FOR THE GOOD TIMES – Reggae Albums of 1974

Whereas the Soul History section of the book recommends 100 albums from each year of the early Seventies, the Reggae History element is limited to just 50 long-playing vinyl records. The reasons for this are twofold: in some years there weren’t as many as 100 even released in the UK but moreso, the quality of a number of reggae albums was questionable. Even as it stands, some of the albums listed may only be one or two-track LPs. Reggae has always been a market dominated by the ‘single’ format – whether on 7-inch, or from 1977 on 12-inch. Reggae’s initial forays into the LP format during the Sixties had tended to be a proliferation of compilation albums and hit collections. This trend began to change in the early Seventies as reggae companies began to experiment with more carefully conceived albums by reggae bands, groups and singers. It also introduced the ‘dub’ album to the world which significantly increased the popularity of the format in reggae circles and beyond. We have already inspected the Top 100 Soul Albums of 1974 – this week we focus on the Top 50 Reggae Albums of 1974. These albums sold almost exclusively in specialist black music shops as many were released on local independent reggae labels. Trojan Records was the major company for reggae at the time (of the 50, over half are on Trojan or associated labels Horse and Attack). These tended to have better national distrubution so made these records more accessible. Though Continue reading

DREAD MOOD – Reggae Singles of 1975

Celebrate Good Times not only microscopically inspects the chart positions of thousands of reggae and soul albums and singles over a period of 24 years, it also retrospectively salutes the great soul and reggae music from bygone eras – from the 50s right through to the mid 70s. For me, 1975 was a very special year for a variety of reasons. 1) My baby sister was born ; 2) I left school (YAY!) ; 3) I went nuts about reggae music. These three things were pivotal events in my life. Reggae music pretty much took over my very being that year – it was like a drug and I was seriously hooked. I read everything I could about it in magazines, newspapers, fanzines. I spent all my spare time in reggae record shops. I bought as much as I could afford. I picked up mainly UK releases but also started to buy pre-release Jamaican imports. I avidly listened to Capital Radio’s TV On Reggae radio show every Saturday night. Tommy Vance even read a request out for me! Even through ’76 and ’77 I was still tracking down tunes I’d heard and wanted in ’75. I created my very first Wants List. Trust me, it was extensive! Of course, I wasn’t to realise at the time how fortunate I was to get switched on to reggae music when it was coming into its golden era. As for the kind of reggae music that appealed to me at the time – Continue reading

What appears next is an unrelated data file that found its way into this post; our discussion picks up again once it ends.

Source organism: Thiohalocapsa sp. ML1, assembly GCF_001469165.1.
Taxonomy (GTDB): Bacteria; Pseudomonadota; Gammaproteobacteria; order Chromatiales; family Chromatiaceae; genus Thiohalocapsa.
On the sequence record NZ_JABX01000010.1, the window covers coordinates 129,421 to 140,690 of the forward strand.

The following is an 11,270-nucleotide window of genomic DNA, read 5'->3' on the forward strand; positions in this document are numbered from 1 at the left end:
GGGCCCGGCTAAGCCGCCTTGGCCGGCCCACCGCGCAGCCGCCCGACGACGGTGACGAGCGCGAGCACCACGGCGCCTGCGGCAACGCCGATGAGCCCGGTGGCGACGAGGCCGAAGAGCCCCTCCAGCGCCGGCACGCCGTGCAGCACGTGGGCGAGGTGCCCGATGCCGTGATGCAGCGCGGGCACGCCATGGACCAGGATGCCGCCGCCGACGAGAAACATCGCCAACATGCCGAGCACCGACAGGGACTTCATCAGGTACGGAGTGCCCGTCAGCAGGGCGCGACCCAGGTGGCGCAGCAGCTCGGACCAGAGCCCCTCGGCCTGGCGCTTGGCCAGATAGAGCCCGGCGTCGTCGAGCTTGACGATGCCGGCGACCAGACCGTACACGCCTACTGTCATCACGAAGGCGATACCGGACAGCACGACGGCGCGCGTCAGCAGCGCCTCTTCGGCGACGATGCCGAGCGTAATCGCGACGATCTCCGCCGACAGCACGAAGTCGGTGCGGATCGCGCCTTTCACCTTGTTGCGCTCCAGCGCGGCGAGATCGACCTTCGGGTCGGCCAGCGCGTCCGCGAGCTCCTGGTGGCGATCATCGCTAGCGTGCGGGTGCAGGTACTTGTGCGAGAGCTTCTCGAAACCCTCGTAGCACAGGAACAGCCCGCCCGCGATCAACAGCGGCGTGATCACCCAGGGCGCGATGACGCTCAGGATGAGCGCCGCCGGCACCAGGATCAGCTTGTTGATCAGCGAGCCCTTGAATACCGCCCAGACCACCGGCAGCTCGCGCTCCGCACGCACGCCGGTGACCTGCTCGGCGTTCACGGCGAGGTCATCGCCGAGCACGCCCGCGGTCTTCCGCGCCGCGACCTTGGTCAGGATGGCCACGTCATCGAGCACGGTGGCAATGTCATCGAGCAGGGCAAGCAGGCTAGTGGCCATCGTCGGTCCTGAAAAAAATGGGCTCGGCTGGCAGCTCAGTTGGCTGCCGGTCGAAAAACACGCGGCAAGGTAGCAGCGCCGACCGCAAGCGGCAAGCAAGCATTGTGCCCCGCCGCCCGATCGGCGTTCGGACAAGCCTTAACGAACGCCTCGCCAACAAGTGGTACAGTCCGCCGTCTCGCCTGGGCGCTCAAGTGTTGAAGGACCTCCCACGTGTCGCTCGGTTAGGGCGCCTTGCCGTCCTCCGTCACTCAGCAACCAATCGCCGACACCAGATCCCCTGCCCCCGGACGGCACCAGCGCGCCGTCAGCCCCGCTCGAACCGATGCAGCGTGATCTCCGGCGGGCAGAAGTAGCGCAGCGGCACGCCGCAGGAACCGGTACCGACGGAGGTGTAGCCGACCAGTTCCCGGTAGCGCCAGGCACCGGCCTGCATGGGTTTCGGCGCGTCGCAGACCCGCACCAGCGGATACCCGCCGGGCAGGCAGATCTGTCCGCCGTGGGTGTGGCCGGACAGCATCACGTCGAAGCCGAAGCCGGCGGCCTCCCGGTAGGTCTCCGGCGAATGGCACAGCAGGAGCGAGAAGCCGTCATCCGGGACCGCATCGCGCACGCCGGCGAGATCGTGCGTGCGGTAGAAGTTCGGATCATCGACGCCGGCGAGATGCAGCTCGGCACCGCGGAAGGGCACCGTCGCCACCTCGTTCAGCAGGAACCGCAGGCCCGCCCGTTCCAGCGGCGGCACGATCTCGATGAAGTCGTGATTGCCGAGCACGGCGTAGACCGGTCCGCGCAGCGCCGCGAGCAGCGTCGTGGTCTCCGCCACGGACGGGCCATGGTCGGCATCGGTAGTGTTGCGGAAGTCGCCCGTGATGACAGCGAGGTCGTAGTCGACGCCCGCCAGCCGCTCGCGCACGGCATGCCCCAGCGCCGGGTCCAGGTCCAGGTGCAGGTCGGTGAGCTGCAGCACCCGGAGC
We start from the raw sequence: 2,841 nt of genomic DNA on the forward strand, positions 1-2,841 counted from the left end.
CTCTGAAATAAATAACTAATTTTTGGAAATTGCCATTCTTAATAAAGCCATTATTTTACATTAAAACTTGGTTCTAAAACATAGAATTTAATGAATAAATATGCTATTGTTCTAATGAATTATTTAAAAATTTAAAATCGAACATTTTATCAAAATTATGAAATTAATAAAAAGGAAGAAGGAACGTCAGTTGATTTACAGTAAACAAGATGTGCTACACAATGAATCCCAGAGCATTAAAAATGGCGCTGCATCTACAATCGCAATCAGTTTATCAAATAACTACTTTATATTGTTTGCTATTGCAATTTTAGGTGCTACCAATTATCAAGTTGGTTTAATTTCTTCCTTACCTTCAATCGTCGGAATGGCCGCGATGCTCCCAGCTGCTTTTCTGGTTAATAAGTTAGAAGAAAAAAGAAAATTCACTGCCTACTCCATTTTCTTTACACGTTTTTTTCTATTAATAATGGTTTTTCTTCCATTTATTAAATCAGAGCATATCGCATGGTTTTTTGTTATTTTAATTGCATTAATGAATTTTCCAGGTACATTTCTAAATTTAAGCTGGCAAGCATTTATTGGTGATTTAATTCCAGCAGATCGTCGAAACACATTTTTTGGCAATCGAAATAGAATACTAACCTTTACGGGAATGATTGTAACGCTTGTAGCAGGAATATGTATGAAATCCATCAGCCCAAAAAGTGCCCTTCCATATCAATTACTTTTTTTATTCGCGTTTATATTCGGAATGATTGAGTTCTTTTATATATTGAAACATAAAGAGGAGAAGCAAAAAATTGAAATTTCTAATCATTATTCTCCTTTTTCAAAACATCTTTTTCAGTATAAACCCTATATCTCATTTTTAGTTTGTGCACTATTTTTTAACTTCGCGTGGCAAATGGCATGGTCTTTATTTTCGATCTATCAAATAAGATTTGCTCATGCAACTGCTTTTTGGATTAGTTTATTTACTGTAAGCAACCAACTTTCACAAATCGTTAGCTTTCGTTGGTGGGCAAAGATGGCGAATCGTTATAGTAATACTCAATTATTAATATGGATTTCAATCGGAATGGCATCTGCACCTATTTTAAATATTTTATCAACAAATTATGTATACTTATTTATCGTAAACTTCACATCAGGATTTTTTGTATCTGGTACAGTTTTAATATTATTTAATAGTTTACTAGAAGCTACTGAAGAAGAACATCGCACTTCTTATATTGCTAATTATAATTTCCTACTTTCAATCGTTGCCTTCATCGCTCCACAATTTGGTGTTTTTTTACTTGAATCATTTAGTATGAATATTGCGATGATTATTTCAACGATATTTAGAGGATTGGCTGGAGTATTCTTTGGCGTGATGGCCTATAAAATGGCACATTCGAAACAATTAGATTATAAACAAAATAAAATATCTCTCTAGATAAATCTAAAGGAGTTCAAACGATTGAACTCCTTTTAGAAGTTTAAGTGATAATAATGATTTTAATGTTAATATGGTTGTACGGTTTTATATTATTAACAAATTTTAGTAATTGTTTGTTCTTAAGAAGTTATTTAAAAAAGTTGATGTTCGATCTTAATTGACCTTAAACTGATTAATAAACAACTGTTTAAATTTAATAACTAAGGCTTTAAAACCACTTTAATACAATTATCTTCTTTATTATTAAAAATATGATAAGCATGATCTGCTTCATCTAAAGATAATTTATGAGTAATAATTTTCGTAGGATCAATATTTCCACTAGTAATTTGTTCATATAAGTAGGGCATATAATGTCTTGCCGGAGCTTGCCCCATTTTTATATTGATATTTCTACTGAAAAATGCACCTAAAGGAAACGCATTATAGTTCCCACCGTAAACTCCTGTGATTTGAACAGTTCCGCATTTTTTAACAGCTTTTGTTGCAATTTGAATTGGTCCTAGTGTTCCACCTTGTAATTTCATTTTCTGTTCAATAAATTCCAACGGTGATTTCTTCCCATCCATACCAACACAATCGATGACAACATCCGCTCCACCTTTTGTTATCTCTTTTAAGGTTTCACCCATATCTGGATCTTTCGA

The Top 25 Reggae Singles of 1977

Part of the focus of Celebrate Good Times will be on supplying an overview of each year in a section dedicated entirely to Annual Analysis. This has various strands including a chronological yearly retrospective on subjects including trends, music styles, innovations, outstanding gigs, news stories and obituaries. In addition, there will also be a listing of Top 25s of the year in relation to reggae and soul albums and singles. Using a specially devised inverted points system, these listings of the Top 25 records of the year will provide a snapshot of the most successful records of the year – which are not always the No.1 tunes. Any records which overlap two years are listed in the year with most weeks on the chart – or, if that is equal, the year of its highest chart position. There were 189 new entries on to the reggae singles chart during 1977 – using the unique points system, here are the Top 25 of the year. Highest chart positions are in brackets. 1. Man In Me | Matumbi | Matumbi Music Corp. (1) 838 points In 1976 this British reggae band had attained tremendous success with their chart-topping proto-lovers rock single ‘After Tonight’. This follow-up was issued on their own label at the tail end of ’76 and entered the UK Reggae 20 on January 1st at No.10. It was a Bob Dylan song originally recorded by him and included on his 1970 album ‘New Morning’ – but had been covered by Continue reading